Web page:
BAFTA to honor costume house of 'Dr. Zhivago,' 'Danish Girl' fame

Designer's rags-to-riches story
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Story highlights

  • BAFTA to honor 176-year-old Angels Costumes at awards ceremony in London on Sunday night
  • Costume house behind garb used in "Dr. Zhivago," "Star Wars" and "Chariots of Fire," other classics
  • At one point, Angels was renting out robe worn by Alex Guinness as Obi-Wan Kenobi in "Star Wars"

(CNN)The world's oldest and largest costume house will be honored on Sunday when the British Academy of Film and Television Arts puts the 176-year-old London costumier in the company of directors Tony and Ridley Scott, actor Kenneth Branagh and wizard Harry Potter.

At the EE British Academy Film Awards, to be held at the Royal Opera House, BAFTA will present Angels Costumes with the Outstanding British Contribution to Cinema Award, according to the academy.
    In 2015, the company's handiwork could be seen in several movies, including "Lady in a Van," "The Danish Girl," "Cinderella" and "Bridge of Spies."
    Angels Costumes may not be the first name that pops into your mind when you think of British film, but the films for which the family-run operation has crafted apparel over seven generations are among the industry's most revered.
    "Dr. Zhivago." "Hamlet." "Chariots of Fire." "Star Wars." "Elizabeth." "Shakespeare In Love."
    In five of the last six years, Angels created the ensembles for films that won a best costume Oscar or BAFTA: "The Young Victoria" (2010), "Alice in Wonderland" (2011), "Anna Karenina" (2012), "The Great Gatsby" (2013) and "The Grand Budapest Hotel" (2015).
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    'Buttons in the right place'

    And the list doesn't end there.
    Eighty-seven Oscar statuettes have been awarded for outstanding costume design over the years, and 35 of them were for films costumed by the team at Angels.
    But you haven't heard the name of this stage-and-screen institution read out at the glittering awards ceremonies in the past, because the accolade goes to the designer.
    "They're the ones who are responsible to the director," explains Chairman Tim Angel. "Our responsibility is making sure what leaves here is to the designer's brief, that the clothes are in good condition, the buttons are on in the right place."
    Walking through the more than 8 miles of clothing racks housed at Angels' 160,000-square-foot facility in Northwest London is like traveling through the history of film.
    Angel describes his warehouse as a "huge dressing-up box." Even if designers don't use his team to make costumes, many visit Angels to seek inspiration from the meticulously categorized garments and accessories that the company has made and collected since its humble beginnings in the British capital's West End.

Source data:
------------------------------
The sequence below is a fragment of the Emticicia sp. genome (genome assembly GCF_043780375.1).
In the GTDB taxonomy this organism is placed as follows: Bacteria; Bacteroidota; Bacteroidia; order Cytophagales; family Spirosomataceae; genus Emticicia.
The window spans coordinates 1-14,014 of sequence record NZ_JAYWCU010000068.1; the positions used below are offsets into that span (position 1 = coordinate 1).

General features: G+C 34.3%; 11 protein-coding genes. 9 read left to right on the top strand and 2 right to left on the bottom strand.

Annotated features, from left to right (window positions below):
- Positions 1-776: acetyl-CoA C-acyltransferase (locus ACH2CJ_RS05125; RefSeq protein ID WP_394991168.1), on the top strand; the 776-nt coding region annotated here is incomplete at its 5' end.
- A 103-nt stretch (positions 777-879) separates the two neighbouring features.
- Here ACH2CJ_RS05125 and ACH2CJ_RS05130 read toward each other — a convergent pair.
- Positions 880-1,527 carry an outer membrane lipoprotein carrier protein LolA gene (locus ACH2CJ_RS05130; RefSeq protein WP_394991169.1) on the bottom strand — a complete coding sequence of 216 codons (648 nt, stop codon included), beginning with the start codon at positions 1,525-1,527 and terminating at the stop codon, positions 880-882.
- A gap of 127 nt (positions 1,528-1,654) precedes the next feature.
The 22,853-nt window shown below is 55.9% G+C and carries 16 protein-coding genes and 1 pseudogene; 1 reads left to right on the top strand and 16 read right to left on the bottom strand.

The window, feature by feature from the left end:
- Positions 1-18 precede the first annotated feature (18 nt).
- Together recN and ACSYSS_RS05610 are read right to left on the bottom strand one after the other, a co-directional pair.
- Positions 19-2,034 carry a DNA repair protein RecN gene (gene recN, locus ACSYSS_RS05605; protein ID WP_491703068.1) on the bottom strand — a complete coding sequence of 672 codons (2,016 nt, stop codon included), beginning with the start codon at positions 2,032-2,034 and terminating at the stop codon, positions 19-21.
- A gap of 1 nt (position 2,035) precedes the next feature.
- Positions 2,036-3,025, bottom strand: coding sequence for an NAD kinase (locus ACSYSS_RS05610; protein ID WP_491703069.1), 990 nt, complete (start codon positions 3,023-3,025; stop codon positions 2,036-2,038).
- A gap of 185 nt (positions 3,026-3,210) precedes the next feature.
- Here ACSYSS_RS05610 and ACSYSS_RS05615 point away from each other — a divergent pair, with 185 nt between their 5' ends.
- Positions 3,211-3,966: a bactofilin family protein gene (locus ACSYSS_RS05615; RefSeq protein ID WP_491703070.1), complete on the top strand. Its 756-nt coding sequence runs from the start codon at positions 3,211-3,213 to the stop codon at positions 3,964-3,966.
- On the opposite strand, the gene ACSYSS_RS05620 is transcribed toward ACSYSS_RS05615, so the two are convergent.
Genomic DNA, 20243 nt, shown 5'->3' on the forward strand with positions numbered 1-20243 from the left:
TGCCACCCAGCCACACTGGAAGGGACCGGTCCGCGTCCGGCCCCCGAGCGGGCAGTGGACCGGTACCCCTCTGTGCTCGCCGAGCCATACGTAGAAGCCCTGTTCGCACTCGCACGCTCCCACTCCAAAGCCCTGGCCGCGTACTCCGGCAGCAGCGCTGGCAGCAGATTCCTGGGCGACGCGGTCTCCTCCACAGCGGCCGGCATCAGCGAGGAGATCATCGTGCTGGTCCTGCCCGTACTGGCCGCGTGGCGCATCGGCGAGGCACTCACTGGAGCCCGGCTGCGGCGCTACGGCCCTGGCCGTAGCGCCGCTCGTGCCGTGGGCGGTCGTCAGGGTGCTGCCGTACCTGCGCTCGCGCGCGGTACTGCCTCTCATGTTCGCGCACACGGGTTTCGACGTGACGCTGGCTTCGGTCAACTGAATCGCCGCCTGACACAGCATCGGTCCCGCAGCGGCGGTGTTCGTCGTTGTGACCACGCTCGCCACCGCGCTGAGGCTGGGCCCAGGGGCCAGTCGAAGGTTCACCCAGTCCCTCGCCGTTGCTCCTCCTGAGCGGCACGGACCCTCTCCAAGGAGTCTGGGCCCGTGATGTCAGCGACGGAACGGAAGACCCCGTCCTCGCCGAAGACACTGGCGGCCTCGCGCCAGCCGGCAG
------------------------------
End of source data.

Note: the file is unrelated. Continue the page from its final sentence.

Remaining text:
"The idea for what has gone on the screen may well have started off here," Angel said.

    Secondhand store becomes a star

    The Angels story began in 1813 when Daniel Angel, a young tailor from Frankfurt, Germany, arrived in London to sell secondhand clothes in Seven Dials. The area was a slum at the time, and it was close to the theater district.
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    All it took was one actor to spread the word on the quality of the service at Angels, and business began to thrive. The collection grew, and the company was formally established in 1840.
    Daniel Angel's son and grandson moved into the premises on Shaftesbury Avenue in the late 1880s, where to this day, the company still runs a thriving fancy dress and costume rental shop.

    Iconic robe rented out for costume parties

    It was at this location where Angel says one of his costume house's most iconic creations -- a long, brown robe worn by Alec Guinness, who played Obi-Wan Kenobi in the original "Star Wars" trilogy -- was rented out to people before someone reportedly realized the garment's significance in 2005.
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    "It was a monk's robe that was being hired out and had been hired out for fancy dress parties," Angel told CNN. "Not just (rented to) one person. I should think loads of people."
    About 18 months after its discovery, the Jedi Master's garb sold for $104,000 at auction, according to Bonhams auction house.
    Angels' costume designers don't always know what films they're working on, let alone whether they're going to be successful, the chairman said, but they devote the same attention to detail to every job.
    "It's extraordinary to think that the company has been in existence longer than BAFTA or indeed cinema itself," Pippa Harris, chairwoman of BAFTA's film committee, said in a statement. "I cannot think of a more deserving recipient and would like to congratulate Tim Angel and the whole company."